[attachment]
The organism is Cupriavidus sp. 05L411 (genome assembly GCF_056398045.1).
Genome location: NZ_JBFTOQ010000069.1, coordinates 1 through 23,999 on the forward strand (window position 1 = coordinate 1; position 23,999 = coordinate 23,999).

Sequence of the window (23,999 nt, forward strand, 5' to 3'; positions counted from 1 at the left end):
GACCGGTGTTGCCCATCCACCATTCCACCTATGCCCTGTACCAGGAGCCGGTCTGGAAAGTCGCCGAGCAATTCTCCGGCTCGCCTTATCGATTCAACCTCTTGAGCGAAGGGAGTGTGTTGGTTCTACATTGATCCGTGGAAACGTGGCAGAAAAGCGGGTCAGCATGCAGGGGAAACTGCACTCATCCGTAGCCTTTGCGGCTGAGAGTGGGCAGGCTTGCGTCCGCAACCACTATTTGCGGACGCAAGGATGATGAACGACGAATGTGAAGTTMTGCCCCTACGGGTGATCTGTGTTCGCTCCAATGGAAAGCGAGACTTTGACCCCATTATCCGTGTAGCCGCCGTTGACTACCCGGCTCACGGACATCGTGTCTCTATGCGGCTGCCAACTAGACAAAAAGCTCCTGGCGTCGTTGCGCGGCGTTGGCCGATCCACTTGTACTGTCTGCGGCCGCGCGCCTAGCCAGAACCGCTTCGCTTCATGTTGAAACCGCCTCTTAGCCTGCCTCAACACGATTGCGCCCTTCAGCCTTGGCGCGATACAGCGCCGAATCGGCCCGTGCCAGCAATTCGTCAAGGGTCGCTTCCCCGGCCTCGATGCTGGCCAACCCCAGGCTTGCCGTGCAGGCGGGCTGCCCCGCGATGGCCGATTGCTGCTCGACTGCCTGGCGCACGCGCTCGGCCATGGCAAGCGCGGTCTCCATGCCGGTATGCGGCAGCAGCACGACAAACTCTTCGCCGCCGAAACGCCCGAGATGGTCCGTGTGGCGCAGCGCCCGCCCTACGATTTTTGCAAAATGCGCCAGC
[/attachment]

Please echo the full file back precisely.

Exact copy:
The organism is Cupriavidus sp. 05L411 (genome assembly GCF_056398045.1).
Genome location: NZ_JBFTOQ010000069.1, coordinates 1 through 23,999 on the forward strand (window position 1 = coordinate 1; position 23,999 = coordinate 23,999).

Sequence of the window (23,999 nt, forward strand, 5' to 3'; positions counted from 1 at the left end):
GACCGGTGTTGCCCATCCACCATTCCACCTATGCCCTGTACCAGGAGCCGGTCTGGAAAGTCGCCGAGCAATTCTCCGGCTCGCCTTATCGATTCAACCTCTTGAGCGAAGGGAGTGTGTTGGTTCTACATTGATCCGTGGAAACGTGGCAGAAAAGCGGGTCAGCATGCAGGGGAAACTGCACTCATCCGTAGCCTTTGCGGCTGAGAGTGGGCAGGCTTGCGTCCGCAACCACTATTTGCGGACGCAAGGATGATGAACGACGAATGTGAAGTTMTGCCCCTACGGGTGATCTGTGTTCGCTCCAATGGAAAGCGAGACTTTGACCCCATTATCCGTGTAGCCGCCGTTGACTACCCGGCTCACGGACATCGTGTCTCTATGCGGCTGCCAACTAGACAAAAAGCTCCTGGCGTCGTTGCGCGGCGTTGGCCGATCCACTTGTACTGTCTGCGGCCGCGCGCCTAGCCAGAACCGCTTCGCTTCATGTTGAAACCGCCTCTTAGCCTGCCTCAACACGATTGCGCCCTTCAGCCTTGGCGCGATACAGCGCCGAATCGGCCCGTGCCAGCAATTCGTCAAGGGTCGCTTCCCCGGCCTCGATGCTGGCCAACCCCAGGCTTGCCGTGCAGGCGGGCTGCCCCGCGATGGCCGATTGCTGCTCGACTGCCTGGCGCACGCGCTCGGCCATGGCAAGCGCGGTCTCCATGCCGGTATGCGGCAGCAGCACGACAAACTCTTCGCCGCCGAAACGCCCGAGATGGTCCGTGTGGCGCAGCGCCCGCCCTACGATTTTTGCAAAATGCGCCAGC